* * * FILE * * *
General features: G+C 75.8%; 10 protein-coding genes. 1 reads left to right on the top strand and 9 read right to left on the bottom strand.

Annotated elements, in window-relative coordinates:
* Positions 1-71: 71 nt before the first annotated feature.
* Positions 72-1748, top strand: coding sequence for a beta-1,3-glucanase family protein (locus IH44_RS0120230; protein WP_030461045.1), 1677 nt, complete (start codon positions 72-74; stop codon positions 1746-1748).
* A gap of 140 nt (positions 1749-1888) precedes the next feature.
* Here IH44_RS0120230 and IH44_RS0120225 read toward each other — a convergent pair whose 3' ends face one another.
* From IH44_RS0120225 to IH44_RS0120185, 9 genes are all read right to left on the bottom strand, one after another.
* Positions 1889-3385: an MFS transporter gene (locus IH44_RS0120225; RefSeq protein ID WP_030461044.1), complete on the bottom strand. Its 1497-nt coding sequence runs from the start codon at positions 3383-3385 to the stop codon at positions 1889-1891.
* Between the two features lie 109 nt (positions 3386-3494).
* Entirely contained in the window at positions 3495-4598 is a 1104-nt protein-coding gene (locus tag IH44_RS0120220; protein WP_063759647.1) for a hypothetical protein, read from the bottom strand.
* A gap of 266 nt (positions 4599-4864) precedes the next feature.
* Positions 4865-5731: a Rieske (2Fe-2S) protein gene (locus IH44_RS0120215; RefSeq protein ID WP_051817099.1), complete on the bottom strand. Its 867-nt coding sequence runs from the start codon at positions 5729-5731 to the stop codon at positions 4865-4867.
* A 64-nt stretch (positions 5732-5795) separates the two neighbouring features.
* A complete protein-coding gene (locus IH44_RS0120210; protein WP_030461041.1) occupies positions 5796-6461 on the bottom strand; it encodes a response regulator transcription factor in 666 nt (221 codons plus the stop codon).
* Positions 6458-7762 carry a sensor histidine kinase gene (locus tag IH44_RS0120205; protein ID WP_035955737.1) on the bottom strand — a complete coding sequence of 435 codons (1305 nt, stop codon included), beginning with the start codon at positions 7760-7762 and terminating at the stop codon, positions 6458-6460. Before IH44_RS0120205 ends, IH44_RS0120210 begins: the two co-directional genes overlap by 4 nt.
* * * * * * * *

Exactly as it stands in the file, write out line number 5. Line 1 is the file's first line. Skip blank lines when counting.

* A gap of 140 nt (positions 1749-1888) precedes the next feature.